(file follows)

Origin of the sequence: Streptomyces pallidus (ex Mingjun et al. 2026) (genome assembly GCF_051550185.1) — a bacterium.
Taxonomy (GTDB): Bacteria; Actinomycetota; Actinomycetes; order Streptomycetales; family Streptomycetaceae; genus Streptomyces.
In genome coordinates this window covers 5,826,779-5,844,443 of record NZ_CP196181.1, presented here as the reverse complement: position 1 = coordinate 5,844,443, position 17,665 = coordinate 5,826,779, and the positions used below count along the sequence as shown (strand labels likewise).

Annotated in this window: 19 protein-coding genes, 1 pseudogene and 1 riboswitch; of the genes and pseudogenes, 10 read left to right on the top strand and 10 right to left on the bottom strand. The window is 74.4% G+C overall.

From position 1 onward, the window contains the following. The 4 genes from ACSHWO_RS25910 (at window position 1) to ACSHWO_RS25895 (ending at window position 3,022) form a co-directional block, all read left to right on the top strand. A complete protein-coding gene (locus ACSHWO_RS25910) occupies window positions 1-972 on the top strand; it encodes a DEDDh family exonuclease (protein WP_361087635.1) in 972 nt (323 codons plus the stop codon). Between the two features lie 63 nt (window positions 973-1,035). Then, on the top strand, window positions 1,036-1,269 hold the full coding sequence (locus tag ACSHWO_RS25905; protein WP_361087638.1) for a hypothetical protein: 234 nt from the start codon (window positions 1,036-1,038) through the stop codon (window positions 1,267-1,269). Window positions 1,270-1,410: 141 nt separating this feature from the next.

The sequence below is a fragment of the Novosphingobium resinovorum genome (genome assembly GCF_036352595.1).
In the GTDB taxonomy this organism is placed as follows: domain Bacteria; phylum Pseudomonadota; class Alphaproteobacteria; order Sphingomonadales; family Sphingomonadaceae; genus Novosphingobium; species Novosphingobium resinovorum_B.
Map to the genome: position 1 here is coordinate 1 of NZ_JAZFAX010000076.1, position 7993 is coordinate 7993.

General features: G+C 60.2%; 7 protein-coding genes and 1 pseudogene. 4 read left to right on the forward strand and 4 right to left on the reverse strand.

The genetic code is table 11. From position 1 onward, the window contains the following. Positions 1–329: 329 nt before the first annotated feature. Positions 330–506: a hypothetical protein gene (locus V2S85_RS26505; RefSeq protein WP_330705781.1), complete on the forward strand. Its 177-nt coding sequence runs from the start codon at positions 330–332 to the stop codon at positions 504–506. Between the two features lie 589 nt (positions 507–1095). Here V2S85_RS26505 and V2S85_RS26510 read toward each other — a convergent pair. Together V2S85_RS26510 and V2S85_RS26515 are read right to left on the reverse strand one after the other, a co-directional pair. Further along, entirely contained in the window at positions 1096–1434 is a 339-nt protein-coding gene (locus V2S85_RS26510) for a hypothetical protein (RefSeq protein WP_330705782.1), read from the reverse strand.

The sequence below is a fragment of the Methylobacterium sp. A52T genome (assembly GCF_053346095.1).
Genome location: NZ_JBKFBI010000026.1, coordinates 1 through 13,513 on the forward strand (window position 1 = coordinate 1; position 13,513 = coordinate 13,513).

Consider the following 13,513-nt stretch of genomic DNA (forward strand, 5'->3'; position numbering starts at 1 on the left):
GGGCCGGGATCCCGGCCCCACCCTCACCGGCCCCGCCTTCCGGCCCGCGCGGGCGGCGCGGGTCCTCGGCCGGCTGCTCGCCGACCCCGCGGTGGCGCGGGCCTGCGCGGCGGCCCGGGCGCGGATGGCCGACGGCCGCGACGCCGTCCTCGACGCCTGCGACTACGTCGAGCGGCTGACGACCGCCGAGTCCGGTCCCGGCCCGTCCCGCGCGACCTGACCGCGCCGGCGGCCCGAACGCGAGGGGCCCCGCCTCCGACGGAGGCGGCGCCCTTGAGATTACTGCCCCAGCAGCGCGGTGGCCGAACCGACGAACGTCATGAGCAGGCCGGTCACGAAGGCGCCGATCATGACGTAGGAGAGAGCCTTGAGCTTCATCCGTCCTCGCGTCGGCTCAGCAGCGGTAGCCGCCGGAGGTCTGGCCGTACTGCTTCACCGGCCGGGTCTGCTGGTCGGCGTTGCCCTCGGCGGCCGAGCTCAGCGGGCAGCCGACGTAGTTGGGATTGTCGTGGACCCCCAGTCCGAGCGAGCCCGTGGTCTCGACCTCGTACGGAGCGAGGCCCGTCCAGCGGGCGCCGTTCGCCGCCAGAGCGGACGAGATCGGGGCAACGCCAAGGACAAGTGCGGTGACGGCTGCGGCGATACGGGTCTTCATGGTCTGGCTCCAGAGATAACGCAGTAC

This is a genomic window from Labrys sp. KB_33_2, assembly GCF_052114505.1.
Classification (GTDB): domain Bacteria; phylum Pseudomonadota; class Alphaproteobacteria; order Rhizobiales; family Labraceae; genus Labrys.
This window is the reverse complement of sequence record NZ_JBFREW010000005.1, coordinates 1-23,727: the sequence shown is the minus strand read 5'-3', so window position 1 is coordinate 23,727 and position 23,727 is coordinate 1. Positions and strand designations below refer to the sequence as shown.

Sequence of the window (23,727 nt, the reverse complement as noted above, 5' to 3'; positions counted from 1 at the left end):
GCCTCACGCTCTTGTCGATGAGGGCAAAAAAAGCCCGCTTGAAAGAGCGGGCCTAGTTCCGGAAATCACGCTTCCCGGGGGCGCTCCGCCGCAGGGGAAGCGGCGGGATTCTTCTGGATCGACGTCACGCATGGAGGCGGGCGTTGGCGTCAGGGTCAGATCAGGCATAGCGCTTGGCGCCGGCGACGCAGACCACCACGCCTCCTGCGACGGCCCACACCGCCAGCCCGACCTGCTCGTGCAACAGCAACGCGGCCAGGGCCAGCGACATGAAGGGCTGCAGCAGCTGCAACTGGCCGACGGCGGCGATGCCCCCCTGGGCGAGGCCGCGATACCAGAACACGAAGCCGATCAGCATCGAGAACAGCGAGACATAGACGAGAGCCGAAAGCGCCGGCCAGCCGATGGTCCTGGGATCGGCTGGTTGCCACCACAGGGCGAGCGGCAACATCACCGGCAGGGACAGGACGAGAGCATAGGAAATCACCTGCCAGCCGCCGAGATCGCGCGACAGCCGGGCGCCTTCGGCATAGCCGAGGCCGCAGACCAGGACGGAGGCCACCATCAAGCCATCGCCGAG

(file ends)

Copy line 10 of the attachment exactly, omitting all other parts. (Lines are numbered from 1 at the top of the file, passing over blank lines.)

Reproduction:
The genetic code is table 11. From position 1 onward, the window contains the following. Positions 1–329: 329 nt before the first annotated feature. Positions 330–506: a hypothetical protein gene (locus V2S85_RS26505; RefSeq protein WP_330705781.1), complete on the forward strand. Its 177-nt coding sequence runs from the start codon at positions 330–332 to the stop codon at positions 504–506. Between the two features lie 589 nt (positions 507–1095). Here V2S85_RS26505 and V2S85_RS26510 read toward each other — a convergent pair. Together V2S85_RS26510 and V2S85_RS26515 are read right to left on the reverse strand one after the other, a co-directional pair. Further along, entirely contained in the window at positions 1096–1434 is a 339-nt protein-coding gene (locus V2S85_RS26510) for a hypothetical protein (RefSeq protein WP_330705782.1), read from the reverse strand.